There have been dozens of reports of computer hackers breaking into corporate databases and stealing personal information on millions of individuals.  The 2017 Equifax breach was very troubling because Equifax is a credit bureau, the large number of people affected and the type of information that was taken.  It is estimated that over 140 million people could have had some information stolen.  That information may have included name, address, birth date, Social Security number, driver license number and credit card data.  Over the past few years, other data breaches have occurred at internet service providers, department stores and health insurance companies.

It is frightening to consider that criminals may try to infiltrate your personal computer but also the large data bases of companies that have your personal information as well.  Companies constantly try to make their information more secure and individuals should as well.

Start protecting yourself by reviewing your own credit report.  Federal law requires that each of the three large credit bureaus provide a free report annually if you ask for it.  You can request these reports from  Review the reports carefully to make sure your information is correct.  If you see something that is wrong, contact the company that is listed and the credit bureau that issued the report.

What are the risks?

There are several ways you can have problems when someone has your personal information.  Some involve the potential for monetary loss, some can result in major headaches in rectifying them and some can just be a minor nuisance.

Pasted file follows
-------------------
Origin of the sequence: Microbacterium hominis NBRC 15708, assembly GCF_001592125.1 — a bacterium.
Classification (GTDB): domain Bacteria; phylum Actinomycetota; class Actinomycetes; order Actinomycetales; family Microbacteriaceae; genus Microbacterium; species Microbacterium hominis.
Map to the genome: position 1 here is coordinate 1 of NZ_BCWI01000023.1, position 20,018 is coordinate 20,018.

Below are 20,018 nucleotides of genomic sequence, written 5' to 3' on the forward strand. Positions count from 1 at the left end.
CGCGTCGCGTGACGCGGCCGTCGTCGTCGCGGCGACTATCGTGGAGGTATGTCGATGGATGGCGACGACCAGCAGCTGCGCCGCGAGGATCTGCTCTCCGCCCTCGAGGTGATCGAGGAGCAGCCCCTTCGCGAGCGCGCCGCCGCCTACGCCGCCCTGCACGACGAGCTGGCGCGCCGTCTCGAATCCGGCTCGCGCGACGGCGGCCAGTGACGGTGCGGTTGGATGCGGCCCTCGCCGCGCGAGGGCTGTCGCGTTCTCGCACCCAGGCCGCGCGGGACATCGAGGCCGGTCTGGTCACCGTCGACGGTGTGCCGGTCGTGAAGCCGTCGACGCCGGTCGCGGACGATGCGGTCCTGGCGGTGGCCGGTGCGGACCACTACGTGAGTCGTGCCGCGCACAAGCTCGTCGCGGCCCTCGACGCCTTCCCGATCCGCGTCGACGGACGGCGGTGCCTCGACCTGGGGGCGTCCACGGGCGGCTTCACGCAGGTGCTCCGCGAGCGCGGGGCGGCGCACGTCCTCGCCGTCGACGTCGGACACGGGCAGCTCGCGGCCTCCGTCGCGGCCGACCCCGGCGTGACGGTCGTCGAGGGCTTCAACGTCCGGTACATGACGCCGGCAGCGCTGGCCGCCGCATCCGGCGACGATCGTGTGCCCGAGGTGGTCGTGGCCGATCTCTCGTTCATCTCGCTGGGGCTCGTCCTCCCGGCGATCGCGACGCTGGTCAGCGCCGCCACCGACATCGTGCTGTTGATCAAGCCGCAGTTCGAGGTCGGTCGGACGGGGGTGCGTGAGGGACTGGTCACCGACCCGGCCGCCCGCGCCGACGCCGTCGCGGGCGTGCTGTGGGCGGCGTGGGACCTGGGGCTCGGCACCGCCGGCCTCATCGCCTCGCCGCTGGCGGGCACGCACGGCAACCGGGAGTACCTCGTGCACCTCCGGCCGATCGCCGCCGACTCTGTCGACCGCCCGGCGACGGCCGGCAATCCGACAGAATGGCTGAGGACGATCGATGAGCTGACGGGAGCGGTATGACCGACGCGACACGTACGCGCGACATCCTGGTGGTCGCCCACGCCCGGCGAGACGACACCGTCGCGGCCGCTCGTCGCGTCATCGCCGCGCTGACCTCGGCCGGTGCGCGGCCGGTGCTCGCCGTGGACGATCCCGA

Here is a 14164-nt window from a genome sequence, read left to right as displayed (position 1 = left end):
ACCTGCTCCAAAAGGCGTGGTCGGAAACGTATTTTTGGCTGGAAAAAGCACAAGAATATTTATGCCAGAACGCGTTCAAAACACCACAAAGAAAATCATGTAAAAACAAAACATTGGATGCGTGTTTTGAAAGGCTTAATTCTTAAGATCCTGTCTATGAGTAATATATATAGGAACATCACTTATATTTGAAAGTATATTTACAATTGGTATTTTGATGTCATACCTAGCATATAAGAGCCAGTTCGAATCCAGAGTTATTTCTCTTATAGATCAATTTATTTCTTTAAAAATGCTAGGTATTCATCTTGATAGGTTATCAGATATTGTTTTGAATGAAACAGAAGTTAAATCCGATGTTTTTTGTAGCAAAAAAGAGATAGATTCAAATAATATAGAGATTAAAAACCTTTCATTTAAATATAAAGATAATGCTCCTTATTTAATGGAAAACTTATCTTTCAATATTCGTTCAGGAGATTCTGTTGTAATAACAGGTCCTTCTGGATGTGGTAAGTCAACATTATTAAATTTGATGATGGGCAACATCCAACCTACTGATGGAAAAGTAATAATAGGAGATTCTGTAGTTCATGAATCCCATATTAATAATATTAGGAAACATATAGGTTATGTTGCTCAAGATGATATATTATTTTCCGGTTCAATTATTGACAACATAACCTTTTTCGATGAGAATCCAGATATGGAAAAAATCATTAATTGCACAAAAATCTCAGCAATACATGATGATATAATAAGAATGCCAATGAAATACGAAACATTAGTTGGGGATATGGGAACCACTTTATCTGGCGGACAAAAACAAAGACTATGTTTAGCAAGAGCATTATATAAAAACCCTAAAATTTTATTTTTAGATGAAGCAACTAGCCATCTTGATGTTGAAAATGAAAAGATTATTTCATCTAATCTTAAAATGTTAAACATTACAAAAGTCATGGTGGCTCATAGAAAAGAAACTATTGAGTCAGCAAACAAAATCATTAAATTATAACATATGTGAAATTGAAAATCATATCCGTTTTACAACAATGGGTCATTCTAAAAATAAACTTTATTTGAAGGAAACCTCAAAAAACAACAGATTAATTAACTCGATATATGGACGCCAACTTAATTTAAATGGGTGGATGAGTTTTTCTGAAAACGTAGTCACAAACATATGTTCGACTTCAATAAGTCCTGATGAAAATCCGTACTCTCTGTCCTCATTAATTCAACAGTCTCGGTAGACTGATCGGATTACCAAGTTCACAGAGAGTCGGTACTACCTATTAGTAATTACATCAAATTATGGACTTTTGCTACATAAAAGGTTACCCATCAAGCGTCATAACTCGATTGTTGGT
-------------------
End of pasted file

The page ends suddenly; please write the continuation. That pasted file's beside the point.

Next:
Theft of a credit card

If someone has your credit card or your credit card number, they may use that number to charge a purchase.  The Fair Credit Billing Act of 1975 limits your actual liability to $50 for the unauthorized use of your credit card.  If just your credit card number was stolen, there is no liability.

It is essential that you notify your credit card company immediately if you see a transaction on your credit card statement that you did not initiate.

Theft of an ATM or debit card

The unauthorized use of your ATM or debit card can be more troublesome and the rules are different.  The Electronic Fund Transfer Act of 1978 limits your liability depending on when you report the loss or theft of your card.  There is no liability if notification is made before any unauthorized charges.  There is a $50 limitation on your liability if notification is made within two days of learning of the card’s loss.  There is up to a $500 liability if you report the card’s loss after two days but less than 60 days after a statement is sent to you.  If you report a loss or stolen card after 60 days, there is no limit on your potential liability.  If just your ATM or debit card number was lost or stolen, there is no liability.

Just like with a credit card, it is essential that you review your ATM and debit card statements immediately when you receive them and notify the card’s issuer if you see something unusual.  What makes the loss of an ATM or debit card more frightening is that with that card, someone could access any other account that is linked to your debit account.

Your stolen identity is used to borrow money